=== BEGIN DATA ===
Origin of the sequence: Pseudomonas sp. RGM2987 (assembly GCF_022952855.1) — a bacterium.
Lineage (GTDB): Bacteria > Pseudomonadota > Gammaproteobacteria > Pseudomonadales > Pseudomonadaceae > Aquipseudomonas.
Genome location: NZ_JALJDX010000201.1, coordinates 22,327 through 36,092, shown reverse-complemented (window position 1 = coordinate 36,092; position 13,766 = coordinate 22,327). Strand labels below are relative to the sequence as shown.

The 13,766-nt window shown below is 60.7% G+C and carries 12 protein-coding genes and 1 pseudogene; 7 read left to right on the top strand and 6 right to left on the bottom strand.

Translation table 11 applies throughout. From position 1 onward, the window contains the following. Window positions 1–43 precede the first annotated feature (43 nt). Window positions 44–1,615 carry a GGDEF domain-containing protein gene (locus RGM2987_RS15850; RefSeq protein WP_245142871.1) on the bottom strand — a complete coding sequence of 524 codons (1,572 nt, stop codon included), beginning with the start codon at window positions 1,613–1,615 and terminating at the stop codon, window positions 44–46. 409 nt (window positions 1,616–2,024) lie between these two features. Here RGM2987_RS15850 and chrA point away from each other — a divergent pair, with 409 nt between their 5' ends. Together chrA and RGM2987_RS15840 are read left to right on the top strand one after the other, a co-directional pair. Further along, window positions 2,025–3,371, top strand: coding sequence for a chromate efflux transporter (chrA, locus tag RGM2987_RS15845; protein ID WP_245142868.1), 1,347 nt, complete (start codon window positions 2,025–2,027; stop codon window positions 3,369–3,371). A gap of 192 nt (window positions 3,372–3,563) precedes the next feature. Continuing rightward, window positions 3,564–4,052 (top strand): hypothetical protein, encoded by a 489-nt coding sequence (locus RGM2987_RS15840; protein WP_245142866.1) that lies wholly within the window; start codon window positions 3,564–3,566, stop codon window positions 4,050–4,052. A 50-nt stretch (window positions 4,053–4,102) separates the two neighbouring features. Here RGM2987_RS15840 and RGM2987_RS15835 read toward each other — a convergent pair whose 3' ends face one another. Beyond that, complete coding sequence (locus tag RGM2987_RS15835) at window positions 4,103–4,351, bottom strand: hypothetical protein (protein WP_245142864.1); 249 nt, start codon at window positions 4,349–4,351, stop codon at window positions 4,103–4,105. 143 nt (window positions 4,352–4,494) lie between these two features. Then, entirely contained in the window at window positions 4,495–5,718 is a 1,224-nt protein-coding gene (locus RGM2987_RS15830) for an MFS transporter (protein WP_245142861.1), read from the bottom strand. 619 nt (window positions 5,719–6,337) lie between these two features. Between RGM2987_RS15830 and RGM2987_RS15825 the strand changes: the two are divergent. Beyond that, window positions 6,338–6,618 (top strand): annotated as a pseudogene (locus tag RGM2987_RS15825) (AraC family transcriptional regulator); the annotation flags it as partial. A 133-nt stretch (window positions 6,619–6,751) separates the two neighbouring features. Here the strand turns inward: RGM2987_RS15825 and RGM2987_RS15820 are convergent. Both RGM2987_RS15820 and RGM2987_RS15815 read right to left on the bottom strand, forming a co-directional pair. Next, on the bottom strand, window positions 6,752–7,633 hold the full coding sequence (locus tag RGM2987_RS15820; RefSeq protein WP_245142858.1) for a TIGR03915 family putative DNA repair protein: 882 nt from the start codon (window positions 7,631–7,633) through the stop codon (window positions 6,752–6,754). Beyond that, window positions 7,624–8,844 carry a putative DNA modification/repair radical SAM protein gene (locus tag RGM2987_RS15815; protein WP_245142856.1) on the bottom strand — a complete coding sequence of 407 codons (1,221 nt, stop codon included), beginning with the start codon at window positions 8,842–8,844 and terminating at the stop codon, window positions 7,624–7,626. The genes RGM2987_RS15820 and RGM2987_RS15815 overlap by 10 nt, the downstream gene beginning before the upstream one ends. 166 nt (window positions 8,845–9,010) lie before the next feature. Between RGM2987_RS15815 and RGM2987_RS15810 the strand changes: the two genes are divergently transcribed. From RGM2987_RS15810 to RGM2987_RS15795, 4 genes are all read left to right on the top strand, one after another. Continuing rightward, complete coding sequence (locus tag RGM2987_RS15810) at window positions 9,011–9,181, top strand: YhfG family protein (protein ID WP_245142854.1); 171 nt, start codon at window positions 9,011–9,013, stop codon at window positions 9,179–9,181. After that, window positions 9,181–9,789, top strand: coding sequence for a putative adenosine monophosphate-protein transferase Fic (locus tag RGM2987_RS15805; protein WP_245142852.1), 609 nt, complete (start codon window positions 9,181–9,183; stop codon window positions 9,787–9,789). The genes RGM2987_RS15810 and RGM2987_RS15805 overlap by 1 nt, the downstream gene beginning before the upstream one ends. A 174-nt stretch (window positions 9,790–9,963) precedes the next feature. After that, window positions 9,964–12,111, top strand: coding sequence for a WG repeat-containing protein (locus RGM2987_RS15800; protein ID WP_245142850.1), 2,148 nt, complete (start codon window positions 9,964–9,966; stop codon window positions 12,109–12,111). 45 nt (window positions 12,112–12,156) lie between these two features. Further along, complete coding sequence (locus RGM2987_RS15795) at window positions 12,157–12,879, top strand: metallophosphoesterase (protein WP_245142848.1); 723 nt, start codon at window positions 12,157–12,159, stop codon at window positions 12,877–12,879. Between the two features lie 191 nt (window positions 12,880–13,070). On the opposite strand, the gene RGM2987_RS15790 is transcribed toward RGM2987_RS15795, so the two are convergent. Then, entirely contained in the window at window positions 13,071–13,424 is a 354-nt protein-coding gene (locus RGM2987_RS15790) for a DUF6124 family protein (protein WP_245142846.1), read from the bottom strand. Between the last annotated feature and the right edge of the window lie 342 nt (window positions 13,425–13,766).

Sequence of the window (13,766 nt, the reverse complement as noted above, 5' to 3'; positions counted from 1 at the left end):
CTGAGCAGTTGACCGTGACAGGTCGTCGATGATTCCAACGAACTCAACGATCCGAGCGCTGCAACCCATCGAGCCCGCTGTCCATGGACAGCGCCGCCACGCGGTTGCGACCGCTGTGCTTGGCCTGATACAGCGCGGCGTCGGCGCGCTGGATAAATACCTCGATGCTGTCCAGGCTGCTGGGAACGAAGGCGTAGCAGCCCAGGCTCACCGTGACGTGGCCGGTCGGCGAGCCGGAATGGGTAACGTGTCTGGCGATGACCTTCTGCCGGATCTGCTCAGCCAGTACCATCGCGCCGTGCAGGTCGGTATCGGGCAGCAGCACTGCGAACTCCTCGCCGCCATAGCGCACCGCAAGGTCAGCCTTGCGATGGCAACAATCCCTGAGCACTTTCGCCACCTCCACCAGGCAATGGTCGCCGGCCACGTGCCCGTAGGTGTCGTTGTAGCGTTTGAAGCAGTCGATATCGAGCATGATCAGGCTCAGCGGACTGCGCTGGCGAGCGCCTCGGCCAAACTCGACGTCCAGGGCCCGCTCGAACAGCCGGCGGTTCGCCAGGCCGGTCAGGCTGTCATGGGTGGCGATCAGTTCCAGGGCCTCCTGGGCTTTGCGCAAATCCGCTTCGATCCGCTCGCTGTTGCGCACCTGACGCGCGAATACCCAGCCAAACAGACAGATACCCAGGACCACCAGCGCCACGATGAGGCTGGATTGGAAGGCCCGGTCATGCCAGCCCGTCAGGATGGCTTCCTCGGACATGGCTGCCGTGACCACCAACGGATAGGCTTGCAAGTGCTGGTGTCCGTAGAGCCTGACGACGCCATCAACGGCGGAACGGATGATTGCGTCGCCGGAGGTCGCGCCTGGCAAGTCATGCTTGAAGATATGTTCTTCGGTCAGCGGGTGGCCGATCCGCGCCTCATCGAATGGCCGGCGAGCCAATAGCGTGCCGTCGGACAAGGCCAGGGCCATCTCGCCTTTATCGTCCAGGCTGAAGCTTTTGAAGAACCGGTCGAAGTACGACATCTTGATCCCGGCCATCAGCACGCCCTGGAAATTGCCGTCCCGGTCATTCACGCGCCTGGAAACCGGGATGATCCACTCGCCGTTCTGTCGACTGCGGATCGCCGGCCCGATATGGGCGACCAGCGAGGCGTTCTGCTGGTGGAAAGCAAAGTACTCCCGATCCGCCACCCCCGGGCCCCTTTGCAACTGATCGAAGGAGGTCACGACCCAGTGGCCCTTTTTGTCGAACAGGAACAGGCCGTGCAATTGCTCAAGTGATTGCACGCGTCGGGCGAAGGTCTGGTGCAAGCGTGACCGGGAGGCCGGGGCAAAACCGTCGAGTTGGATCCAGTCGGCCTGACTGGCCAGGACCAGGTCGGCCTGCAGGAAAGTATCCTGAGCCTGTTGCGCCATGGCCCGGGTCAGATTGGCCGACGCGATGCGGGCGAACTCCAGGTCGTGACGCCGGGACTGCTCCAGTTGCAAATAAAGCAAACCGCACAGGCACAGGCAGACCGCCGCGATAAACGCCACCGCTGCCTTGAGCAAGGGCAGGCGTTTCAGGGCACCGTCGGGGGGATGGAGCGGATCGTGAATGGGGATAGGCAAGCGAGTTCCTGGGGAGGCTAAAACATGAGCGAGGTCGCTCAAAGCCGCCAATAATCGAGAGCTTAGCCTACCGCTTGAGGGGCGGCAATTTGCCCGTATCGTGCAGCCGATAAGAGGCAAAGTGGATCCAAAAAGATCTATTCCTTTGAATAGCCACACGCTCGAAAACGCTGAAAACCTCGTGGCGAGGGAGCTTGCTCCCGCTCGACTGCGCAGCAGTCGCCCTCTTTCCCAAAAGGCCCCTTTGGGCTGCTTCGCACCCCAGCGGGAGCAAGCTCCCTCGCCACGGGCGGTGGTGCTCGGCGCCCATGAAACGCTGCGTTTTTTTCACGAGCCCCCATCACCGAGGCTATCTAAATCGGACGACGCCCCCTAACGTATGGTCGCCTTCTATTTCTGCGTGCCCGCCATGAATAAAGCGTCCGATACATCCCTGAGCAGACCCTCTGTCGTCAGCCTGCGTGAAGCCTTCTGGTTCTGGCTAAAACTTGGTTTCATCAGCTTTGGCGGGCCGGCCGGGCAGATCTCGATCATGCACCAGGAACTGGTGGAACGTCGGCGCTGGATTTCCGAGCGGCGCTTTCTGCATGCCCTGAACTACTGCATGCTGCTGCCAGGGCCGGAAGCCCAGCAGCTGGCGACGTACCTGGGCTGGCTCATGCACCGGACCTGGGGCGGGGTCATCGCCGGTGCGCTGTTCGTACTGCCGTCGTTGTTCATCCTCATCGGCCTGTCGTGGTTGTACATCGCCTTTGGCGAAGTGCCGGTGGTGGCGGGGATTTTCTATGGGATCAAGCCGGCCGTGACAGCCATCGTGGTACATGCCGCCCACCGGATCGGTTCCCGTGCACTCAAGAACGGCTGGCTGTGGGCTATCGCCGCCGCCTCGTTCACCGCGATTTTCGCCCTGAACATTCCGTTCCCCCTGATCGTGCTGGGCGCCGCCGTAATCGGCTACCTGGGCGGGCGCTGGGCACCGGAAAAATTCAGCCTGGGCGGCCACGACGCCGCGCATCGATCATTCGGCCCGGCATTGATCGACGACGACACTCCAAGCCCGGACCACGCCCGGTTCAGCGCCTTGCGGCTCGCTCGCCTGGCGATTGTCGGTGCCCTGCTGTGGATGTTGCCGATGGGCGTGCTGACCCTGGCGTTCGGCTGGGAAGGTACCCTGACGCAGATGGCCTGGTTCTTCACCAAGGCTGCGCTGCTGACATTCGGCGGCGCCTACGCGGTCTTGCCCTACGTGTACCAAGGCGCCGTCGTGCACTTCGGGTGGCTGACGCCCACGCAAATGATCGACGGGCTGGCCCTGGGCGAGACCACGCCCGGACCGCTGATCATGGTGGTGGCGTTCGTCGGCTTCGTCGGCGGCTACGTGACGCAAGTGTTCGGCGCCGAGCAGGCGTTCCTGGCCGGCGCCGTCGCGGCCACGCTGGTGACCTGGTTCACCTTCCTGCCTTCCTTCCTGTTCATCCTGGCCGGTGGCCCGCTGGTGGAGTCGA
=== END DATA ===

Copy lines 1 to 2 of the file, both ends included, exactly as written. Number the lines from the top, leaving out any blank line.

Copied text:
Origin of the sequence: Pseudomonas sp. RGM2987 (assembly GCF_022952855.1) — a bacterium.
Lineage (GTDB): Bacteria > Pseudomonadota > Gammaproteobacteria > Pseudomonadales > Pseudomonadaceae > Aquipseudomonas.